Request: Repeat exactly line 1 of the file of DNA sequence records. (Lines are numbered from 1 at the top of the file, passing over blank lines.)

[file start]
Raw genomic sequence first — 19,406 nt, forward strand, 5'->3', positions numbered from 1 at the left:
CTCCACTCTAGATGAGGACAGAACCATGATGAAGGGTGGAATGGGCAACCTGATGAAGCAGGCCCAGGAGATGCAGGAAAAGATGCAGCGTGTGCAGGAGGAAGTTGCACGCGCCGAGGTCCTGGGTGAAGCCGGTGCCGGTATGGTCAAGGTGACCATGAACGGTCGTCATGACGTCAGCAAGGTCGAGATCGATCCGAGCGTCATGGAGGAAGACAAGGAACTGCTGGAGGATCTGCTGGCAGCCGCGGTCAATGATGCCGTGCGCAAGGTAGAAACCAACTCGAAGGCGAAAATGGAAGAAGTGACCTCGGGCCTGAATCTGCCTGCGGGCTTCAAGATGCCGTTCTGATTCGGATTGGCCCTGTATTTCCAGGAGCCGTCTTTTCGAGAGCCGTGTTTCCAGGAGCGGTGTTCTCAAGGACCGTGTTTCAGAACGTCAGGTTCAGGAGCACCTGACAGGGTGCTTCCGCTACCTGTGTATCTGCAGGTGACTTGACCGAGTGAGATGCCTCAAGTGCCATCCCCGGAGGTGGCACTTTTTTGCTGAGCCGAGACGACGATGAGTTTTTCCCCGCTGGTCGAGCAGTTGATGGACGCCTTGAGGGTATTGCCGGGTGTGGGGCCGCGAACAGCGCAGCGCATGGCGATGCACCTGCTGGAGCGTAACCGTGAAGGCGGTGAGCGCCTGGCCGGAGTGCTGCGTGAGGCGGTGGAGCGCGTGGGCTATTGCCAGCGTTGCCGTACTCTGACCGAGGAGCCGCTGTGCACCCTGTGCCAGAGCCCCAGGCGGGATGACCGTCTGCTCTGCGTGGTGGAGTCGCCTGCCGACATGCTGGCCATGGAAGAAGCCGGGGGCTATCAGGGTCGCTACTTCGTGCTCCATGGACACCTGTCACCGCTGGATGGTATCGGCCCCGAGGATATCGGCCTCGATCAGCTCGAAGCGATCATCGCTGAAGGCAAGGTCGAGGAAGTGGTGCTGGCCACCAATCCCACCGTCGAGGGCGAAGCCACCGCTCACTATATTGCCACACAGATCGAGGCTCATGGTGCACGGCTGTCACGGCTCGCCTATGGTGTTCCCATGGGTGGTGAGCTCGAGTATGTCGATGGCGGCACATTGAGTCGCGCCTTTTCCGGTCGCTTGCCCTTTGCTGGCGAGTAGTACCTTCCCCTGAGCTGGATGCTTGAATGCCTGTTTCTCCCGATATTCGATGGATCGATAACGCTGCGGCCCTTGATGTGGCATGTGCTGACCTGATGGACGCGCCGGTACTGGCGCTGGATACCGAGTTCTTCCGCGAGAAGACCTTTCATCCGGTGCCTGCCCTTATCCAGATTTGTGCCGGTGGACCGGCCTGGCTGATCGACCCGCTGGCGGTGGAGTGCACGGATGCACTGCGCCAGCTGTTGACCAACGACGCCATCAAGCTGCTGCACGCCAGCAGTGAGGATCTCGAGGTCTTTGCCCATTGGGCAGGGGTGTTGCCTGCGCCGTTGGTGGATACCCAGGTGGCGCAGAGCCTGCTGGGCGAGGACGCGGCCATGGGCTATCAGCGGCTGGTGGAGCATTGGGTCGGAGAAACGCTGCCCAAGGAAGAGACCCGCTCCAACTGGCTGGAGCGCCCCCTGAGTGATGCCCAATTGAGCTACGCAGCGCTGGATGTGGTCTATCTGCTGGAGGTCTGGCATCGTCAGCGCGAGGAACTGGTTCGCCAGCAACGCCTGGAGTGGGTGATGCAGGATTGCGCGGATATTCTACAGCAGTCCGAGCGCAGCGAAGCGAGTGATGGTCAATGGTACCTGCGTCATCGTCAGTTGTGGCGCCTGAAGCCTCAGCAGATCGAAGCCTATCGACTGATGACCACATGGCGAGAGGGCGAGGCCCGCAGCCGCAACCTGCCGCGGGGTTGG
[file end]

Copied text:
Raw genomic sequence first — 19,406 nt, forward strand, 5'->3', positions numbered from 1 at the left: